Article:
Nitrogen, despite being an inert gas, can still cause a reaction, especially when added to a beverage. Nitrogen aerates a beverage with tinier bubbles than carbonation, but without the bitterness, and is best known for giving Guinness stout its luscious viscosity and thick, creamy head when served on tap. This makes it a natural complement to cold-brew coffee. Whether you steep it yourself or dilute a ready-to-drink concentrate such as Grady’s, GrowlerWerks’ $219 uKeg Nitro cold-brew coffee maker improves the flavour of your morning brew; use it with tea and batch cocktails, too.
Since the nineteenth century, the family behind the Austrian company ISi has manufactured syphons and carbonation equipment. Therefore, it comes as no surprise that the $220 Nitro 32-ounce stainless steel coffee whipper is built to last.
If you believe there is no such thing as too much coffee, or if you need something commercial-grade, the Royal Brew’s $180 Nitro cold-brew 128-oz coffee keg is the best option for you. It may not fit all refrigerators due to its 19.5-inch height, but a 64-ounce model is also available.
Naturally, coffee in a can is a convenient option. Rise Brewing Company offers oat-milk-enhanced nitro cold brew in vanilla latte, mocha, and plain or vanilla latte. It has partnered with Emshika’s to produce nitro coffees and teas in the Thai style.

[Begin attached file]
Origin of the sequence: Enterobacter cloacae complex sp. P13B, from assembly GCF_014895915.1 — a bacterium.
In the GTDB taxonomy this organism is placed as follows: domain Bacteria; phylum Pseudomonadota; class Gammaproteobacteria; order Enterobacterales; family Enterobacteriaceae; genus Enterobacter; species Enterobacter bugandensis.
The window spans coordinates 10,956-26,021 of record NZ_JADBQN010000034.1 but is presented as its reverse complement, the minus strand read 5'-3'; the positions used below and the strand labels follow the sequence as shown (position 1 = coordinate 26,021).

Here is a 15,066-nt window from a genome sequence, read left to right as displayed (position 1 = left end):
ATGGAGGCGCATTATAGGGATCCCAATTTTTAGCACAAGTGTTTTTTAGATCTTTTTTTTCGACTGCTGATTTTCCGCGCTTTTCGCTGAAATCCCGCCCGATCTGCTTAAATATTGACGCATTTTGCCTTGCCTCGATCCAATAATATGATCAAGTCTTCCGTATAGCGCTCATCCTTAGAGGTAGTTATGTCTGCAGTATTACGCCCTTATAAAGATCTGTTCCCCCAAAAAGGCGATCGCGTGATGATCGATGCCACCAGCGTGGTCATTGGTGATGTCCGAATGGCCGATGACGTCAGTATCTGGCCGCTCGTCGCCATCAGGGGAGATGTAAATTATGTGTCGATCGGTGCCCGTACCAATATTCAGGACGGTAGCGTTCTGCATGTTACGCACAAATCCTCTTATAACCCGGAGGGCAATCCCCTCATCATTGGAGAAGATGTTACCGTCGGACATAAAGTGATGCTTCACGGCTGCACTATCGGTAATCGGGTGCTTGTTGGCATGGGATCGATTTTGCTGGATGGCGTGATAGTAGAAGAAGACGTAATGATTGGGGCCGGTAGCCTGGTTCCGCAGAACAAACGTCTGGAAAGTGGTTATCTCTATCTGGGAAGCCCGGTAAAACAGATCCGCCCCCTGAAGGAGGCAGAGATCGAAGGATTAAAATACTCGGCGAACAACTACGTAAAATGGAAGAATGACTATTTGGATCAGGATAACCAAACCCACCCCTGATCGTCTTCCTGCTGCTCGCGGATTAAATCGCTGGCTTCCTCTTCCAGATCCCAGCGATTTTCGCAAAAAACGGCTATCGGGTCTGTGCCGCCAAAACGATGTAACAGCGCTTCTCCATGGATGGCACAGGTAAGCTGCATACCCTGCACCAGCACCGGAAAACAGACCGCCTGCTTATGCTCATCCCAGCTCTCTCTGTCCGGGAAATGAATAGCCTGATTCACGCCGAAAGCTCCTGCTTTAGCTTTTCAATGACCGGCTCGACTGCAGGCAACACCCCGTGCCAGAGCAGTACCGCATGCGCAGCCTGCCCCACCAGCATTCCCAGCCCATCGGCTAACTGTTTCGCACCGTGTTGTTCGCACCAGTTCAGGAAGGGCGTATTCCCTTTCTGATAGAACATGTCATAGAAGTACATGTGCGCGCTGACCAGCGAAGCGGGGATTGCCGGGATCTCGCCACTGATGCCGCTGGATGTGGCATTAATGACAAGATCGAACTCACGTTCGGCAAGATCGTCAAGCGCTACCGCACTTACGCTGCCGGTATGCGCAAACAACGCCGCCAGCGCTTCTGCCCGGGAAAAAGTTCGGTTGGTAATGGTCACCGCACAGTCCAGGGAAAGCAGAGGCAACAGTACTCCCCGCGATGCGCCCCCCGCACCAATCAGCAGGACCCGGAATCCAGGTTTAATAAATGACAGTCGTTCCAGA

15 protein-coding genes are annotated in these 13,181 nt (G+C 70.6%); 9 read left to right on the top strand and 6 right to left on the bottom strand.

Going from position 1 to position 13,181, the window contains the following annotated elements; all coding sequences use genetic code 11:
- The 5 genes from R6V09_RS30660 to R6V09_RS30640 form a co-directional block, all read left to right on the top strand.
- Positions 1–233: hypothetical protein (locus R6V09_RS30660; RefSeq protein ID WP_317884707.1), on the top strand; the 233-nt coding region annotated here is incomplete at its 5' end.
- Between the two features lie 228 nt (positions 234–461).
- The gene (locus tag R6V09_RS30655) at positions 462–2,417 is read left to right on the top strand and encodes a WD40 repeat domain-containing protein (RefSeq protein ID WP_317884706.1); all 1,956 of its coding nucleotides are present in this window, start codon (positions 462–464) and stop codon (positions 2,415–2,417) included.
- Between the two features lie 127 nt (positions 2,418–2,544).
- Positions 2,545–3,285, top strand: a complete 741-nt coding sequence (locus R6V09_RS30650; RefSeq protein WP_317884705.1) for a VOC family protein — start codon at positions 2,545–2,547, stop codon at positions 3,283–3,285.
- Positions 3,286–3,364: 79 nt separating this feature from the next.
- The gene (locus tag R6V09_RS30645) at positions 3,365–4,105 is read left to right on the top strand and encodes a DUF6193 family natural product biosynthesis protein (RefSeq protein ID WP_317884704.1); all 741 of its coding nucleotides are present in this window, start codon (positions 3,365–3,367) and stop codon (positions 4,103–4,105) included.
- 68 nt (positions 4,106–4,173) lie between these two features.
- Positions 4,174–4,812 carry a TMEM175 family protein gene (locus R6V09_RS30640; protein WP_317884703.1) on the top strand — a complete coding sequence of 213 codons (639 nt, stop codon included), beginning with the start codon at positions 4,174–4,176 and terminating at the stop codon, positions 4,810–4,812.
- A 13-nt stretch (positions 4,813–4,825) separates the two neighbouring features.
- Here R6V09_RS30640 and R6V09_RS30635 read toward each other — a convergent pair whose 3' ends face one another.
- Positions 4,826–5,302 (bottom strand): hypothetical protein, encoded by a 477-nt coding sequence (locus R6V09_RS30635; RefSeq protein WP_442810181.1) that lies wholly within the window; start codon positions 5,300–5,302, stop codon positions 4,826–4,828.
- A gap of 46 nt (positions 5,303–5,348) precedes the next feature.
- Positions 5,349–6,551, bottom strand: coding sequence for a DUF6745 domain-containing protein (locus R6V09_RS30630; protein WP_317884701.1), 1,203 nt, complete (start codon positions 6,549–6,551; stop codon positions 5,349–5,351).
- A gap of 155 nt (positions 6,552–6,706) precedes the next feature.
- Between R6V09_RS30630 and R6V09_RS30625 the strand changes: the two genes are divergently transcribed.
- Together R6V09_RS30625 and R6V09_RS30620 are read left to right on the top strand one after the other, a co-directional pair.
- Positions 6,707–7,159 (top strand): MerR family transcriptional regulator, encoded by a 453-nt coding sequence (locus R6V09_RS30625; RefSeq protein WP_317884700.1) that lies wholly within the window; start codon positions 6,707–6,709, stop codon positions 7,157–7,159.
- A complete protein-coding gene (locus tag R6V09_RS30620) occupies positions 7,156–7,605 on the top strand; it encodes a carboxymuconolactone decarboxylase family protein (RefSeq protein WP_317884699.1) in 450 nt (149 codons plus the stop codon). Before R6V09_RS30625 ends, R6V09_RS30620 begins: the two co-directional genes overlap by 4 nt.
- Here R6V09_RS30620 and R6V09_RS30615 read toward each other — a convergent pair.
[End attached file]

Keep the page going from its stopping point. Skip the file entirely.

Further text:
Even Keurig users should be able to make nitro cold brew in an uKeg without experiencing tremors. Nitrous oxide capsules costing approximately $3 each (though the price decreases with volume) screw into the cap that serves as the infusion controller. Under the tap on the front of the 50-ounce, double-walled, black stainless-steel keg is a glass sight tube and a pressure gauge, so you’re always aware of the situation. GrowlerWerks even offers fine mesh sachets that can be filled with your own coffee grounds or purchased prefilled, allowing you to cold-brew coffee directly in the keg. $219; growlerwerks.com